Other looks for the store include novelty cotton knit dressing in pieces by ib diffusion -- "anything from sophisticated animal prints to bright, fun, florals." And color in general -- fuchsia, purple, royal, orange -- she finds to be important this spring.

JOHN SIMS From what buyer Elaine Suls saw in New York for spring, the

future should be "very, very bright," with citrusy tones of orange, yellow and lime popping up in the palette as well as lots of color-blocked Mondrian prints.

Clear, vibrant colors will be lifting spirits on drizzly days as well, as they will be jazzing up lots of rain gear, with short trench and seven-eighths lengths the predominant shapes available. One line, Panache, she finds "absolutely stunning . . . very floaty, very happy. It makes you want to buy a new raincoat."

Because times could continue to be tight, Ms. Suls is concentrating much of her energy on buying unusual-yet-useful things a customer might not have in her wardrobe. One of her favorites are the new silver mesh belts, a complement to the gold mesh styles so prevalent last season.

JONES AND JONES "I'd say we've got two distinct, different looks," says owner-buyer Sally Jones. The "smooth, clean look of Lycra" displayed in Bettina Reidel, Phyllis Sues, a.b.s. of california, and Ta--i, and career styles, with Norman Todd, Tina Hagen, Emil Rutenberg and Magaschoni.

She's particularly pleased to be carrying the latter, which is new for the store. The selections are "clean, contemporary" suitings and separates -- "not conservative" -- featuring longer jackets paired with shorter skirts; "interesting" colors like bark brown; and rich details such as domed gold buttons.

A general trend she's noticing is a return to handwork and patchwork -- such as in designs by Christian Francis Roth and Canvas Backs, a "not too far out" line she's been carrying for two years now, appropriate for work or a more dressed-up look. Patchwork is also to be found as an accent on simple tweeds, perhaps with a shoulder patched with plaid, velvet or paisley.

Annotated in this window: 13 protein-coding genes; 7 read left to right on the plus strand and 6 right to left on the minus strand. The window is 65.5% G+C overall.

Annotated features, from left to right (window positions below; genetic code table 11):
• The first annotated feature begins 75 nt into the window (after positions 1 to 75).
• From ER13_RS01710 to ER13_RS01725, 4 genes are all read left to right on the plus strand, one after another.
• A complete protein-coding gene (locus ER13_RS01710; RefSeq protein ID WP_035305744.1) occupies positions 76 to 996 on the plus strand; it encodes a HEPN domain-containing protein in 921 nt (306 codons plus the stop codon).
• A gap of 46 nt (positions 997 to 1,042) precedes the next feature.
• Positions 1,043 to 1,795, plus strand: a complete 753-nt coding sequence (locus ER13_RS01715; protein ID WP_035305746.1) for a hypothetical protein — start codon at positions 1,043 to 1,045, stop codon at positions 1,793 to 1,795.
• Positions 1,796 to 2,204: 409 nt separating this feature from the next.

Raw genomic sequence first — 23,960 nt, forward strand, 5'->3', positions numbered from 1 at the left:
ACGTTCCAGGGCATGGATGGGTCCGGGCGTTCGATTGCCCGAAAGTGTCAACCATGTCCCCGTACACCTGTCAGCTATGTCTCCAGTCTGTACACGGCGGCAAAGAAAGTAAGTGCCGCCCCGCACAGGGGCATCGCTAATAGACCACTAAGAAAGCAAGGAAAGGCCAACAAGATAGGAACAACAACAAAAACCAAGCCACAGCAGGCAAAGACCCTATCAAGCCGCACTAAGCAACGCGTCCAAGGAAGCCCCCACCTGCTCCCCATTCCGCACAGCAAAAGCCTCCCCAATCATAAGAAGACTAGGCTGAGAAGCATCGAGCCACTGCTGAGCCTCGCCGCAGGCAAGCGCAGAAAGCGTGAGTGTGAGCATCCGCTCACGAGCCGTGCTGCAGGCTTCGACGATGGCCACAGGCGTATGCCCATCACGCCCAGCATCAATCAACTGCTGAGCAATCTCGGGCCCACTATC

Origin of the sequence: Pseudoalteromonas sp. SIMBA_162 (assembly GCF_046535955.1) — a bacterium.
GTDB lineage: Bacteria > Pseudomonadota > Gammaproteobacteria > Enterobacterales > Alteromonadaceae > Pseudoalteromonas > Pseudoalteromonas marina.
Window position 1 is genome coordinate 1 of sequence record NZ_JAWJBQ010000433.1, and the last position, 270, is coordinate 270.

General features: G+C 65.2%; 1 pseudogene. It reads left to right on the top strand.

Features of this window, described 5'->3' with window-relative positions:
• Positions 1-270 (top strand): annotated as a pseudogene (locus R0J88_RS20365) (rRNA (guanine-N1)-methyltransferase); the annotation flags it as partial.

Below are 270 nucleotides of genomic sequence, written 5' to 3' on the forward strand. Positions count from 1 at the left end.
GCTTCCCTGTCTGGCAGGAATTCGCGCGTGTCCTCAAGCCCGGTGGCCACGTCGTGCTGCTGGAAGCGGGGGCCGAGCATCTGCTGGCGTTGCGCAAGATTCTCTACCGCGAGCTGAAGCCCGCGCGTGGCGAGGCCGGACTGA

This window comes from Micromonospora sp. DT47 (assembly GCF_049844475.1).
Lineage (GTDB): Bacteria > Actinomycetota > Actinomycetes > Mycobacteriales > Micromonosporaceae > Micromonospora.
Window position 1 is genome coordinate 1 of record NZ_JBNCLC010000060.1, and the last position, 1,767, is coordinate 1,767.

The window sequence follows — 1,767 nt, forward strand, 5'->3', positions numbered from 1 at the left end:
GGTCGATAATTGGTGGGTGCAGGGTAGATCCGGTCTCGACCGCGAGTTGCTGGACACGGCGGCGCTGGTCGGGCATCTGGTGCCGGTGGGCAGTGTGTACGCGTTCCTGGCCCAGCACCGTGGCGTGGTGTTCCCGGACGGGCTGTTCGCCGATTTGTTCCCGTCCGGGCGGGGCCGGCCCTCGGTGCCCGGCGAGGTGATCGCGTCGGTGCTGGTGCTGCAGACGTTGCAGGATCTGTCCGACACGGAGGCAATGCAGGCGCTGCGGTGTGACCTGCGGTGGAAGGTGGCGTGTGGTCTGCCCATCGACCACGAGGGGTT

"One of the most important things you're going to want to buy is dress," says Bruce Binder, divisional vice president and fashion director for Macy's Northeast. For weekends, expect to find "short-alls" -- shorts overalls -- to be prominent. Printed leggings worn with tunic tops will continue to be strong for casual wear.

As for the color future, it's very, very, bright -- "the pink family looks great" -- very, very white -- "it's important" -- and even very, very light, with lots of florals offering a pale, romantic color palette.

Evening wear will continue to be bare, with halters and strapless designs, and sparkly, as sequins consolidate their hold as an embellishment for all seasons.

MILLER BROTHERS Yet another Baltimore area retailer stresses dresses for spring, and of these, "coat dresses and tapered wedges are the forerunners for shapes," according to dresses buyer Lori Streaker. They will often be found in citrusy shades like kiwi, mandarin orange and sun-kissed yellow.

Ms. Streaker says sportswear buyer Hilda Levin has chosen to focus on soft fabrications for spring, and will offer several styles of walking shorts as an alternative to short skirts. And the store has included clothing that adds yet another turn to the nautical twists now afloat: seashell buttons and starfish designs.

Wide and varied '60s influences can be felt in most of the clothing available, whether it's in styling, embellishments or even construction. Mondrian color blocks and mixed media prints are some of the '60s standouts.

NAN DUSKIN "I think the newness in spring is the return of the dress: the influenced, Babe Paley Jackie O dress," says Tom Marotta. "It's a soft feeling, although it can be hard in a way, reminiscent of Courreges and other designers of the '60s."

There will be lots of bright color, he feels, although pastels will also be making their presence felt at Nan Duskin, as in Bill Blass' collection featuring soft tones of pink, green and white. Pale mints, pinks, peaches and blues may almost come to be considered neutrals, he feels. "The accents will be white, and there will be a focus on all white dressing."